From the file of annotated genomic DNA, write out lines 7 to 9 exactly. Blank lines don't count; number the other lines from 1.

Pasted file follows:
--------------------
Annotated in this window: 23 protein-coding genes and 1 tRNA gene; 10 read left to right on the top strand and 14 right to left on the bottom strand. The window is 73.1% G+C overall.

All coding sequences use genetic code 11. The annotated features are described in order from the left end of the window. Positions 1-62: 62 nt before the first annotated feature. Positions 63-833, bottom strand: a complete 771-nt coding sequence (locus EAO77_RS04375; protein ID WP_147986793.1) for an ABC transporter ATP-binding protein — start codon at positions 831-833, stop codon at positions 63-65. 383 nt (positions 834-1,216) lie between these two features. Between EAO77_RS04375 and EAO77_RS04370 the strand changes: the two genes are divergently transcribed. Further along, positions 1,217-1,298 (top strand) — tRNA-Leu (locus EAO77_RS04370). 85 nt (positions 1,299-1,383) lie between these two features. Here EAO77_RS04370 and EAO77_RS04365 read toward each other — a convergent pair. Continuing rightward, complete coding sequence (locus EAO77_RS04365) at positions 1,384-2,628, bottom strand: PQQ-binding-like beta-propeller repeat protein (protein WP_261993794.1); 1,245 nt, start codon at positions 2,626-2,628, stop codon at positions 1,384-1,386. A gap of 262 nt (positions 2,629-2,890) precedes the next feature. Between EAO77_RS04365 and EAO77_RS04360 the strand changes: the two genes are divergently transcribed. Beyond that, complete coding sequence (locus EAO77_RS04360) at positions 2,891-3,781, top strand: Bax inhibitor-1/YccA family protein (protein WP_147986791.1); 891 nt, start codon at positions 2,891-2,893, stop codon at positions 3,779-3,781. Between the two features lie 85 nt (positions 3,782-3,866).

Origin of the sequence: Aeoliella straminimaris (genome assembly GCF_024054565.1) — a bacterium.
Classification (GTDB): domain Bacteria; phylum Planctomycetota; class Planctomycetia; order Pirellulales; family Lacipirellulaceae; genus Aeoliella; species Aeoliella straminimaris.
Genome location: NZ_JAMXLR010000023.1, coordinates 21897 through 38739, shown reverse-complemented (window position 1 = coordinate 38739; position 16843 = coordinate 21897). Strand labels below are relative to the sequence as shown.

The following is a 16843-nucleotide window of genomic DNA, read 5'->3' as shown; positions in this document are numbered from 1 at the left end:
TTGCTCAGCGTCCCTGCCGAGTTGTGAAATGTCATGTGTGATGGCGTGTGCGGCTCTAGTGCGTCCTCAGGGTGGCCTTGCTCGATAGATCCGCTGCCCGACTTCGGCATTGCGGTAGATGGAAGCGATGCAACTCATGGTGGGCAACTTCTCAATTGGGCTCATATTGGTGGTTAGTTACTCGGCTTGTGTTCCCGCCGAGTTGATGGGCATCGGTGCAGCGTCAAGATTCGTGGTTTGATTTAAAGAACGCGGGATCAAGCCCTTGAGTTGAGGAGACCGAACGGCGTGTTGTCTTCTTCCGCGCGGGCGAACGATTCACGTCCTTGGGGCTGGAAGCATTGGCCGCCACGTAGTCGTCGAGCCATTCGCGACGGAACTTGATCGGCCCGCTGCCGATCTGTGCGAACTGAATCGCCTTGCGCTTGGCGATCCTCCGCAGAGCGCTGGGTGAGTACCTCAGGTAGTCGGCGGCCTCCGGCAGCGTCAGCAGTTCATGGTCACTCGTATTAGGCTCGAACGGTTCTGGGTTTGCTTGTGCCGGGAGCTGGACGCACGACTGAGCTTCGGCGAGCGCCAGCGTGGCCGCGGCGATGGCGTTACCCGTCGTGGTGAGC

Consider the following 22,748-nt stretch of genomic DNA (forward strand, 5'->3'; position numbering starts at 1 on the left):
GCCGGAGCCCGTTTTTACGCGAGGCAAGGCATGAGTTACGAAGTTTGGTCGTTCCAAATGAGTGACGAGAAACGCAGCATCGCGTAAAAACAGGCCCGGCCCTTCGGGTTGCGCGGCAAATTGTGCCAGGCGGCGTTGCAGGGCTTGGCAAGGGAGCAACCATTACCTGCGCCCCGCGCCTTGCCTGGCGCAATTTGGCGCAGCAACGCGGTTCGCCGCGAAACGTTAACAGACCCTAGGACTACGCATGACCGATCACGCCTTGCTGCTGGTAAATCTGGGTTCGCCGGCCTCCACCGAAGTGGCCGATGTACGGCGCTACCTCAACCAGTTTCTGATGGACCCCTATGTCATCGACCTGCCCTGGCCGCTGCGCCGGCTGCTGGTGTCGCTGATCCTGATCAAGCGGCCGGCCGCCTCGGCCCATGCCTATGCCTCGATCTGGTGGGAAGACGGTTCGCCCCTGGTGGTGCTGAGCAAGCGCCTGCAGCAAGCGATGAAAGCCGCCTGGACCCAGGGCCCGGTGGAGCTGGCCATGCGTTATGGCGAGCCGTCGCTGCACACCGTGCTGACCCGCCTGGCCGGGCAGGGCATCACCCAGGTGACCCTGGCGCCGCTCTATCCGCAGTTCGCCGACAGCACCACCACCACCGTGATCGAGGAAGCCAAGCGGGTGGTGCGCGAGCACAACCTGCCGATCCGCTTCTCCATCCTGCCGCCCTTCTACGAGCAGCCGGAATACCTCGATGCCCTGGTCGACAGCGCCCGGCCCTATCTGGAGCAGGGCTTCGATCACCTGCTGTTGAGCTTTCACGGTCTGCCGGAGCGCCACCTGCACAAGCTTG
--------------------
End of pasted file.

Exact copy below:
TTGCTCAGCGTCCCTGCCGAGTTGTGAAATGTCATGTGTGATGGCGTGTGCGGCTCTAGTGCGTCCTCAGGGTGGCCTTGCTCGATAGATCCGCTGCCCGACTTCGGCATTGCGGTAGATGGAAGCGATGCAACTCATGGTGGGCAACTTCTCAATTGGGCTCATATTGGTGGTTAGTTACTCGGCTTGTGTTCCCGCCGAGTTGATGGGCATCGGTGCAGCGTCAAGATTCGTGGTTTGATTTAAAGAACGCGGGATCAAGCCCTTGAGTTGAGGAGACCGAACGGCGTGTTGTCTTCTTCCGCGCGGGCGAACGATTCACGTCCTTGGGGCTGGAAGCATTGGCCGCCACGTAGTCGTCGAGCCATTCGCGACGGAACTTGATCGGCCCGCTGCCGATCTGTGCGAACTGAATCGCCTTGCGCTTGGCGATCCTCCGCAGAGCGCTGGGTGAGTACCTCAGGTAGTCGGCGGCCTCCGGCAGCGTCAGCAGTTCATGGTCACTCGTATTAGGCTCGAACGGTTCTGGGTTTGCTTGTGCCGGGAGCTGGACGCACGACTGAGCTTCGGCGAGCGCCAGCGTGGCCGCGGCGATGGCGTTACCCGTCGTGGTGAGC

Consider the following 22,748-nt stretch of genomic DNA (forward strand, 5'->3'; position numbering starts at 1 on the left):
GCCGGAGCCCGTTTTTACGCGAGGCAAGGCATGAGTTACGAAGTTTGGTCGTTCCAAATGAGTGACGAGAAACGCAGCATCGCGTAAAAACAGGCCCGGCCCTTCGGGTTGCGCGGCAAATTGTGCCAGGCGGCGTTGCAGGGCTTGGCAAGGGAGCAACCATTACCTGCGCCCCGCGCCTTGCCTGGCGCAATTTGGCGCAGCAACGCGGTTCGCCGCGAAACGTTAACAGACCCTAGGACTACGCATGACCGATCACGCCTTGCTGCTGGTAAATCTGGGTTCGCCGGCCTCCACCGAAGTGGCCGATGTACGGCGCTACCTCAACCAGTTTCTGATGGACCCCTATGTCATCGACCTGCCCTGGCCGCTGCGCCGGCTGCTGGTGTCGCTGATCCTGATCAAGCGGCCGGCCGCCTCGGCCCATGCCTATGCCTCGATCTGGTGGGAAGACGGTTCGCCCCTGGTGGTGCTGAGCAAGCGCCTGCAGCAAGCGATGAAAGCCGCCTGGACCCAGGGCCCGGTGGAGCTGGCCATGCGTTATGGCGAGCCGTCGCTGCACACCGTGCTGACCCGCCTGGCCGGGCAGGGCATCACCCAGGTGACCCTGGCGCCGCTCTATCCGCAGTTCGCCGACAGCACCACCACCACCGTGATCGAGGAAGCCAAGCGGGTGGTGCGCGAGCACAACCTGCCGATCCGCTTCTCCATCCTGCCGCCCTTCTACGAGCAGCCGGAATACCTCGATGCCCTGGTCGACAGCGCCCGGCCCTATCTGGAGCAGGGCTTCGATCACCTGCTGTTGAGCTTTCACGGTCTGCCGGAGCGCCACCTGCACAAGCTTG